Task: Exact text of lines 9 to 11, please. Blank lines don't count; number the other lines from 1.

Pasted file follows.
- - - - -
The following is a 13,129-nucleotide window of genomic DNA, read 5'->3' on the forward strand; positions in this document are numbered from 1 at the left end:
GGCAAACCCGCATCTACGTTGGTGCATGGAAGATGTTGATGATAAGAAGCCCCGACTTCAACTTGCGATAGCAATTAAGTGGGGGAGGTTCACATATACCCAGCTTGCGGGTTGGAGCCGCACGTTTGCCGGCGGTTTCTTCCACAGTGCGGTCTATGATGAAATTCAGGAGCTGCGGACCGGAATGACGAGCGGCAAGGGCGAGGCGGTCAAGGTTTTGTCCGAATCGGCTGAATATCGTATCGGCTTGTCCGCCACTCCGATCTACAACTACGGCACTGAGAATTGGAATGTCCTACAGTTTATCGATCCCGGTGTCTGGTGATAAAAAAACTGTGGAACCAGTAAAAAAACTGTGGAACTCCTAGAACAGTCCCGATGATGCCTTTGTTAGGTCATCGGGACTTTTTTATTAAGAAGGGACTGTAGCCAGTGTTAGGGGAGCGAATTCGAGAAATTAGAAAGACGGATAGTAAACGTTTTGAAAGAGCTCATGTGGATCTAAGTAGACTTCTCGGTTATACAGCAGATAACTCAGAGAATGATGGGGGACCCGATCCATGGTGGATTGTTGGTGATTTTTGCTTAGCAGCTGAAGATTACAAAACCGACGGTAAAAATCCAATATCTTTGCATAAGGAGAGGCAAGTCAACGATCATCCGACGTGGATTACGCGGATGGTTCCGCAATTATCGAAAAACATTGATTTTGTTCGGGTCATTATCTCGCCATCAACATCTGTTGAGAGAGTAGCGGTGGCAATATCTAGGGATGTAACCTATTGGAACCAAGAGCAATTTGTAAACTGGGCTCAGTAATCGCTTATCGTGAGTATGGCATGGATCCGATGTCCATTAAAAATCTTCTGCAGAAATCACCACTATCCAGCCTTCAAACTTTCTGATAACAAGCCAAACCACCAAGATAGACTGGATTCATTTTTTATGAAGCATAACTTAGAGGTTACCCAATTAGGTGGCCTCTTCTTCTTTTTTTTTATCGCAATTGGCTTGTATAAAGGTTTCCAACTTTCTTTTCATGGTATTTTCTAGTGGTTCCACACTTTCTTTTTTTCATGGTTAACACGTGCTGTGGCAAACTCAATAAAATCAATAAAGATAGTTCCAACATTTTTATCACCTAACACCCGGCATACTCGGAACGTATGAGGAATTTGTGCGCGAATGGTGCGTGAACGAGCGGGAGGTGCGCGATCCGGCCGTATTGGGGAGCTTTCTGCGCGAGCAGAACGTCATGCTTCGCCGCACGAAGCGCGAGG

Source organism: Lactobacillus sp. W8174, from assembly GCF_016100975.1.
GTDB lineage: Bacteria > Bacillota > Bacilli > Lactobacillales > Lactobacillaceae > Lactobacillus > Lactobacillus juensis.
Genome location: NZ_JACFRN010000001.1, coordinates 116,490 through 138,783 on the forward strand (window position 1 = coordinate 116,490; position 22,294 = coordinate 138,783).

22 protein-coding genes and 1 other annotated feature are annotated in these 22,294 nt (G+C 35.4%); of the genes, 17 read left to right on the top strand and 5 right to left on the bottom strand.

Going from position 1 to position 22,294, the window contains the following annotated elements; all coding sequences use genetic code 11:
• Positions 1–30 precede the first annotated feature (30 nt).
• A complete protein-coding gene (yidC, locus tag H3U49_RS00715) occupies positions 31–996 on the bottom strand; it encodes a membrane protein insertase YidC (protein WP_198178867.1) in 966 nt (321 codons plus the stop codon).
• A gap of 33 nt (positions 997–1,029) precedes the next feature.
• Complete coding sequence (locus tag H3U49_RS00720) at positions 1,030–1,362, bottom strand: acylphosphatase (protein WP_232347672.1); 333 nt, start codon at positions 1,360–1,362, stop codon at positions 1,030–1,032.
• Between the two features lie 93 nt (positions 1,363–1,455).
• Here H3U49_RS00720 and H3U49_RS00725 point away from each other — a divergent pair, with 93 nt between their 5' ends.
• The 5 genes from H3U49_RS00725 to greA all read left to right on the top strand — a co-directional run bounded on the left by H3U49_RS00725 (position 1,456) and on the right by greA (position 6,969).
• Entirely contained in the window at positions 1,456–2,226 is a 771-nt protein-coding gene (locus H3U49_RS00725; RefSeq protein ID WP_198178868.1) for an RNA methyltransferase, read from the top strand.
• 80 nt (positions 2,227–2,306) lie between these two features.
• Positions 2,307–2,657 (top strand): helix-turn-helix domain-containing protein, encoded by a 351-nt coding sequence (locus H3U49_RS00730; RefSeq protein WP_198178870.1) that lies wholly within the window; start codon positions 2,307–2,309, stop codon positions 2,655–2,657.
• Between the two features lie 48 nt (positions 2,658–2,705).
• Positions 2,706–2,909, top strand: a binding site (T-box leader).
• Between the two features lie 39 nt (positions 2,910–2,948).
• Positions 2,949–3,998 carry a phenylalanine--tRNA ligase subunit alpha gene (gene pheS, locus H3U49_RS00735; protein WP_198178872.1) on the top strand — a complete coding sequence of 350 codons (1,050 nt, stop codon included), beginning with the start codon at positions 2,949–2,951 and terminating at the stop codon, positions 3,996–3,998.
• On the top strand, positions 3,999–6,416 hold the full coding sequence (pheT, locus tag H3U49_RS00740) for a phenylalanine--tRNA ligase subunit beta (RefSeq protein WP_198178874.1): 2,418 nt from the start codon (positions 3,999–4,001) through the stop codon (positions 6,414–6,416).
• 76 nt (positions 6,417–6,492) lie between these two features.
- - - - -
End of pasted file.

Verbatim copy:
• A complete protein-coding gene (yidC, locus tag H3U49_RS00715) occupies positions 31–996 on the bottom strand; it encodes a membrane protein insertase YidC (protein WP_198178867.1) in 966 nt (321 codons plus the stop codon).
• A gap of 33 nt (positions 997–1,029) precedes the next feature.
• Complete coding sequence (locus tag H3U49_RS00720) at positions 1,030–1,362, bottom strand: acylphosphatase (protein WP_232347672.1); 333 nt, start codon at positions 1,360–1,362, stop codon at positions 1,030–1,032.